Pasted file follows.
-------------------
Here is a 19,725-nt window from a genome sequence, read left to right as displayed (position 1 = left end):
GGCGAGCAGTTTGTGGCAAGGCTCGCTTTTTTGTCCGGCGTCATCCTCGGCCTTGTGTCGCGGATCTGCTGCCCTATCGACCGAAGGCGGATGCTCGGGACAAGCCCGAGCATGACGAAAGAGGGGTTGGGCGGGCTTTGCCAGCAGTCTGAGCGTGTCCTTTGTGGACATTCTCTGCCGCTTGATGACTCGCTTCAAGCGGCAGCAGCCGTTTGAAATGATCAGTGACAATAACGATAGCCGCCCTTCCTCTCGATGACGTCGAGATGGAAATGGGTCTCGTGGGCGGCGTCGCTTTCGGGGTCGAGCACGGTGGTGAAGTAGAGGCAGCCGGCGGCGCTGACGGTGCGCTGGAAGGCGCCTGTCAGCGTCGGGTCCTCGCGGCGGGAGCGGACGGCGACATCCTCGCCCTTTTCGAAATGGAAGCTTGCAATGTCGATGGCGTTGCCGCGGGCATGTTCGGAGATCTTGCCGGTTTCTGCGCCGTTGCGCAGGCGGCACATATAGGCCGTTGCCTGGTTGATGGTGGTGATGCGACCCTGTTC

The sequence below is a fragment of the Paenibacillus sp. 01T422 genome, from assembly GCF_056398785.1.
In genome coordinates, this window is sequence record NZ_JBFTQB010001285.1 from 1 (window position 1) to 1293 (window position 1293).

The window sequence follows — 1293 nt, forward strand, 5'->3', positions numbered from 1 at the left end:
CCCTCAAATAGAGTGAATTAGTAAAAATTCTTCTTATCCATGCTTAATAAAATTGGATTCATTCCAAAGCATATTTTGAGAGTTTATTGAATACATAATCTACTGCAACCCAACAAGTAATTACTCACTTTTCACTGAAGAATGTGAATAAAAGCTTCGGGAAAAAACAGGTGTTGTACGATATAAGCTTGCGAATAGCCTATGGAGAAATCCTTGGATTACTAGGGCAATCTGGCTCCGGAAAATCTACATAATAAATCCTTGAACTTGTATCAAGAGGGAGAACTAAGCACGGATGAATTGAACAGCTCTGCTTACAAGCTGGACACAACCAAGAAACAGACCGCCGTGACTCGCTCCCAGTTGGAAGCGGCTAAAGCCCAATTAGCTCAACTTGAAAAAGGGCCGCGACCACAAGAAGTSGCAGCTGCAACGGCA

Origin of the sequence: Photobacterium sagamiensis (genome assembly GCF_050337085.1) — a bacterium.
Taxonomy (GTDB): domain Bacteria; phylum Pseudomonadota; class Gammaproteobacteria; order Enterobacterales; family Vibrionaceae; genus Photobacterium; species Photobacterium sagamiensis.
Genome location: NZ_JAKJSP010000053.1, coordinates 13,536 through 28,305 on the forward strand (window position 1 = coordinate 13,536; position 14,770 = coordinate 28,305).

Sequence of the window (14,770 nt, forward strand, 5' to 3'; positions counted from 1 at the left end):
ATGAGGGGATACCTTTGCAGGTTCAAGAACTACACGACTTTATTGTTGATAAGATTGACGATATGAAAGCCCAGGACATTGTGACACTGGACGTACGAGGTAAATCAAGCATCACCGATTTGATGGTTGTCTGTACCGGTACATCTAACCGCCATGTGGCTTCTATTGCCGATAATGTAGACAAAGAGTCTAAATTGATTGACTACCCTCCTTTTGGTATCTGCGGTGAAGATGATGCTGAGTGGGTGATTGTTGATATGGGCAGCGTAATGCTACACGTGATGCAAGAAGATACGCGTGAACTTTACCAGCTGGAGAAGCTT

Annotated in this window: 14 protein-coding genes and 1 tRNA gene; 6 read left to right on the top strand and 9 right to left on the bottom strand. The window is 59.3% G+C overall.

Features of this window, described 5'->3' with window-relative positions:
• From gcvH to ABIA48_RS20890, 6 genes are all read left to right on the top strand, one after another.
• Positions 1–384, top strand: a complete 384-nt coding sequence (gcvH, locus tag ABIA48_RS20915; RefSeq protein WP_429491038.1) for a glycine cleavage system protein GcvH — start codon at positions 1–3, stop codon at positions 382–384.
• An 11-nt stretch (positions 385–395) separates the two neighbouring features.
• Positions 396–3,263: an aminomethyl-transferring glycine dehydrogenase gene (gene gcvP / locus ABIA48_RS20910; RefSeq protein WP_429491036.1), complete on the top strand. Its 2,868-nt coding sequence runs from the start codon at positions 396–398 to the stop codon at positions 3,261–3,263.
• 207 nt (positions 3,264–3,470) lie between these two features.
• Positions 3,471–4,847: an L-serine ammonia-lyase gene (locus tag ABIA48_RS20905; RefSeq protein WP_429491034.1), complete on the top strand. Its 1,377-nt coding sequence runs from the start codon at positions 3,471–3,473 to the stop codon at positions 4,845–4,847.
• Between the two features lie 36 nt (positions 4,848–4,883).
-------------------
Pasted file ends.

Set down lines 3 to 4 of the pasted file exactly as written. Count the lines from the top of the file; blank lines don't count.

The sequence below is a fragment of the Paenibacillus sp. 01T422 genome, from assembly GCF_056398785.1.
In genome coordinates, this window is sequence record NZ_JBFTQB010001285.1 from 1 (window position 1) to 1293 (window position 1293).